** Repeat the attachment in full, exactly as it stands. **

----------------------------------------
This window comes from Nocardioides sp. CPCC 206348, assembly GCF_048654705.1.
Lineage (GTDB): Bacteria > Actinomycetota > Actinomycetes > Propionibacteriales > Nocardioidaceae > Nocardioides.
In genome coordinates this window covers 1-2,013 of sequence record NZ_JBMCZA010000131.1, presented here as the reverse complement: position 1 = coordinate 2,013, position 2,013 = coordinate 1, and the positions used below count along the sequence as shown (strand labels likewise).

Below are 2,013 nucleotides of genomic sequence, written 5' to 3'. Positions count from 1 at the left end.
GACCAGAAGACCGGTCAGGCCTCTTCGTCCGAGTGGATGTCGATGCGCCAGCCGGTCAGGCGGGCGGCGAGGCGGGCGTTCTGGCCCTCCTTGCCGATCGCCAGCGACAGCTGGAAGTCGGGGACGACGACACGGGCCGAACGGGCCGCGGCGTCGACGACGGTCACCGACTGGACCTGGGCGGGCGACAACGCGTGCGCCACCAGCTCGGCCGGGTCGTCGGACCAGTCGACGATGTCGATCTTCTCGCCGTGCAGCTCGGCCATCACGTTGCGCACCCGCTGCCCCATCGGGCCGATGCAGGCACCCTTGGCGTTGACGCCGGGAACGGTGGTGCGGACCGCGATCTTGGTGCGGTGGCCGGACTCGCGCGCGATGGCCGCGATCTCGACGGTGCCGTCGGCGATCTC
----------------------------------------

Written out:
This window comes from Nocardioides sp. CPCC 206348, assembly GCF_048654705.1.
Lineage (GTDB): Bacteria > Actinomycetota > Actinomycetes > Propionibacteriales > Nocardioidaceae > Nocardioides.
In genome coordinates this window covers 1-2,013 of sequence record NZ_JBMCZA010000131.1, presented here as the reverse complement: position 1 = coordinate 2,013, position 2,013 = coordinate 1, and the positions used below count along the sequence as shown (strand labels likewise).

Below are 2,013 nucleotides of genomic sequence, written 5' to 3'. Positions count from 1 at the left end.
GACCAGAAGACCGGTCAGGCCTCTTCGTCCGAGTGGATGTCGATGCGCCAGCCGGTCAGGCGGGCGGCGAGGCGGGCGTTCTGGCCCTCCTTGCCGATCGCCAGCGACAGCTGGAAGTCGGGGACGACGACACGGGCCGAACGGGCCGCGGCGTCGACGACGGTCACCGACTGGACCTGGGCGGGCGACAACGCGTGCGCCACCAGCTCGGCCGGGTCGTCGGACCAGTCGACGATGTCGATCTTCTCGCCGTGCAGCTCGGCCATCACGTTGCGCACCCGCTGCCCCATCGGGCCGATGCAGGCACCCTTGGCGTTGACGCCGGGAACGGTGGTGCGGACCGCGATCTTGGTGCGGTGGCCGGACTCGCGCGCGATGGCCGCGATCTCGACGGTGCCGTCGGCGATCTC